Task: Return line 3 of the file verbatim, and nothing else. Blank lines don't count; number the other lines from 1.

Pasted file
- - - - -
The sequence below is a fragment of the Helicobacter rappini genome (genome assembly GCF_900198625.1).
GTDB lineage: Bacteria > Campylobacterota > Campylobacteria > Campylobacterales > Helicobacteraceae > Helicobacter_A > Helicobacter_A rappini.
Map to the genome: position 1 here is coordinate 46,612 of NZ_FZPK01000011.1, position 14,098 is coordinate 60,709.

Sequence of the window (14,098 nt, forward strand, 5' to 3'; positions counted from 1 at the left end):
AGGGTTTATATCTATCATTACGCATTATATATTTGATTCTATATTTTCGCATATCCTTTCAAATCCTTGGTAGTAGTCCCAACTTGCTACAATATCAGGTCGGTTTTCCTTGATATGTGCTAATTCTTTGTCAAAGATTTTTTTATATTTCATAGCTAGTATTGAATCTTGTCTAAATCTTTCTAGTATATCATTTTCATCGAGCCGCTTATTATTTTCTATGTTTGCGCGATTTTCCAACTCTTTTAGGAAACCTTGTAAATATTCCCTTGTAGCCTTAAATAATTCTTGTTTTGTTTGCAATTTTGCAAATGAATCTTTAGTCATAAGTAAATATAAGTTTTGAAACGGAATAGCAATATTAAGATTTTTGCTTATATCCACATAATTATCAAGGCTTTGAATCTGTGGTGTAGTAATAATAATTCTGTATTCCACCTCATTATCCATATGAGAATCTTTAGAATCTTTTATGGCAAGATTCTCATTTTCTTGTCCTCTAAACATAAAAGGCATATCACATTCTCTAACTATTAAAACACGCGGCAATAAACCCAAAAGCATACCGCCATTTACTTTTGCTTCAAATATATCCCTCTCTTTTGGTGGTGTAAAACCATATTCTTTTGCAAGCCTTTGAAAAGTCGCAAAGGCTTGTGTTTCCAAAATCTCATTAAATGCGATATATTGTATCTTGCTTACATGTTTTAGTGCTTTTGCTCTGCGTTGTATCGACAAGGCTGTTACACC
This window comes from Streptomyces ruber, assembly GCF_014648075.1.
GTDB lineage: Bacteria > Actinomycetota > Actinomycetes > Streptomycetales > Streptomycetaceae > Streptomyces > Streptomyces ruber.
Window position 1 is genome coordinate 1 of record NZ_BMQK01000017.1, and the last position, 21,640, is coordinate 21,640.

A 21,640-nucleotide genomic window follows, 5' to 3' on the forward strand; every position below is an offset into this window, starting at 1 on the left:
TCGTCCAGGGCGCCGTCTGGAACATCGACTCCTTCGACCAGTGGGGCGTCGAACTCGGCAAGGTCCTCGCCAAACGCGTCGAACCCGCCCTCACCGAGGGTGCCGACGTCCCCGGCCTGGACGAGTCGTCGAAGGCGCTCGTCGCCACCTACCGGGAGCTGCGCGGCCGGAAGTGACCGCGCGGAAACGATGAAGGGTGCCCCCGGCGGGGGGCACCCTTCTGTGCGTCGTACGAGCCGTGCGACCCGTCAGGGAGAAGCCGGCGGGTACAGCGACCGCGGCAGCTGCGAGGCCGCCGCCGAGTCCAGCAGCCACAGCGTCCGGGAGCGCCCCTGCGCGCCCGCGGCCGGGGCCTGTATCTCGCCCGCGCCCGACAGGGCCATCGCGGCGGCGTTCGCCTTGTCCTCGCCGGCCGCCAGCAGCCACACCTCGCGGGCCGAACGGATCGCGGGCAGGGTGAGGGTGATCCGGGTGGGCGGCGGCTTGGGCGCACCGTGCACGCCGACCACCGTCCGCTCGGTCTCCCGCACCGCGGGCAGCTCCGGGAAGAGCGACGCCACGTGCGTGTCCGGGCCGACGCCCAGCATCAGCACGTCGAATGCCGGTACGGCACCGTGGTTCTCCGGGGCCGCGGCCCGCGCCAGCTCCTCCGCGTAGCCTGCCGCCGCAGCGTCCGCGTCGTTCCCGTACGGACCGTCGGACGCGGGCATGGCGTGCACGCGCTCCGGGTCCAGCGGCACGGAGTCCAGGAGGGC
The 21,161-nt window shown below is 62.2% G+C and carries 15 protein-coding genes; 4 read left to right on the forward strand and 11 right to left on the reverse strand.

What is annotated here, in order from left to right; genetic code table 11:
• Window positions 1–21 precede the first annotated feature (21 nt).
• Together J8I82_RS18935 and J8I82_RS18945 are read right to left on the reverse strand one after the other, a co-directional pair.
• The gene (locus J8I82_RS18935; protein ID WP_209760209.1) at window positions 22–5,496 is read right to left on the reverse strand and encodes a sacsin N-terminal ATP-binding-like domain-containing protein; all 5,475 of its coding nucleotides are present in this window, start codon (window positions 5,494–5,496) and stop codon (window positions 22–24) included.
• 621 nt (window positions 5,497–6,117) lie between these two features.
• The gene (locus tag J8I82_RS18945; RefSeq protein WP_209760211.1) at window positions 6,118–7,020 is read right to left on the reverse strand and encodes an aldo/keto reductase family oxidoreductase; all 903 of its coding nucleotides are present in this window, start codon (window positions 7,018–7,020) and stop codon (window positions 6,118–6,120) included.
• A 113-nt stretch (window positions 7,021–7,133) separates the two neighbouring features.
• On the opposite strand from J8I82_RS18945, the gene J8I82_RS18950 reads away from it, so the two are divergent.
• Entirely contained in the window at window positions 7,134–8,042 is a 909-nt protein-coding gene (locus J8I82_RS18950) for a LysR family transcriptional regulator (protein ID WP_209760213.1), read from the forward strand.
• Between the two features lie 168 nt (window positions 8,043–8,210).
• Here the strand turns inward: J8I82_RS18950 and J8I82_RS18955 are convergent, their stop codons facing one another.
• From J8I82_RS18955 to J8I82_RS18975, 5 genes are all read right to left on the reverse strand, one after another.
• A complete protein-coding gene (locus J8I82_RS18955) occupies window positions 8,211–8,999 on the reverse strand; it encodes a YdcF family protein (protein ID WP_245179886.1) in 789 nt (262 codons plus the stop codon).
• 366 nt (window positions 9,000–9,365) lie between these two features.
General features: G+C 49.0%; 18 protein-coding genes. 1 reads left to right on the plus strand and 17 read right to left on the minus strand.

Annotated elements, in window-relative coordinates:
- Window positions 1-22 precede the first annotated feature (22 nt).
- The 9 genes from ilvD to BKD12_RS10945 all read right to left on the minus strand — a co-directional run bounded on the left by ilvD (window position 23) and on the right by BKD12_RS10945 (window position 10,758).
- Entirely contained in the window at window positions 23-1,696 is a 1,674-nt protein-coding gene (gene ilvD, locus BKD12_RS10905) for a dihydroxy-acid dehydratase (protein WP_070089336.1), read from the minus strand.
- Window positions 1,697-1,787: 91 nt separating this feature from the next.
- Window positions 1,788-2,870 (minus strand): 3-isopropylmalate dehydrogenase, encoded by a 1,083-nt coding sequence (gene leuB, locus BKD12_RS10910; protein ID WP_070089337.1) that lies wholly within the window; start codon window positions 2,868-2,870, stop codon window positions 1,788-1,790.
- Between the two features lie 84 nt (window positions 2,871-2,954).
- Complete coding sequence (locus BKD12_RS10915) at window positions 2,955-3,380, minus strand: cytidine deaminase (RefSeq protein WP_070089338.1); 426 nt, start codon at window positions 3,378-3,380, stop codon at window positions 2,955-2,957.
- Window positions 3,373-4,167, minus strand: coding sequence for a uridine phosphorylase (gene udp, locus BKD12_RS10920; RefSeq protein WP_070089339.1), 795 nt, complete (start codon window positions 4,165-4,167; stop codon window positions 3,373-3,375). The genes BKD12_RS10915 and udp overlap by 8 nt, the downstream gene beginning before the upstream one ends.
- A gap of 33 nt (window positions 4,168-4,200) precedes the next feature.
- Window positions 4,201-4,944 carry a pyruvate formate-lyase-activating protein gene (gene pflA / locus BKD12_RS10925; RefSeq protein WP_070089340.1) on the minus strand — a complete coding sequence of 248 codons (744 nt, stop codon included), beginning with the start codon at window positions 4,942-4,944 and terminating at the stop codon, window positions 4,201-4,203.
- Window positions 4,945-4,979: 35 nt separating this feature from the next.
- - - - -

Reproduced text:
Map to the genome: position 1 here is coordinate 46,612 of NZ_FZPK01000011.1, position 14,098 is coordinate 60,709.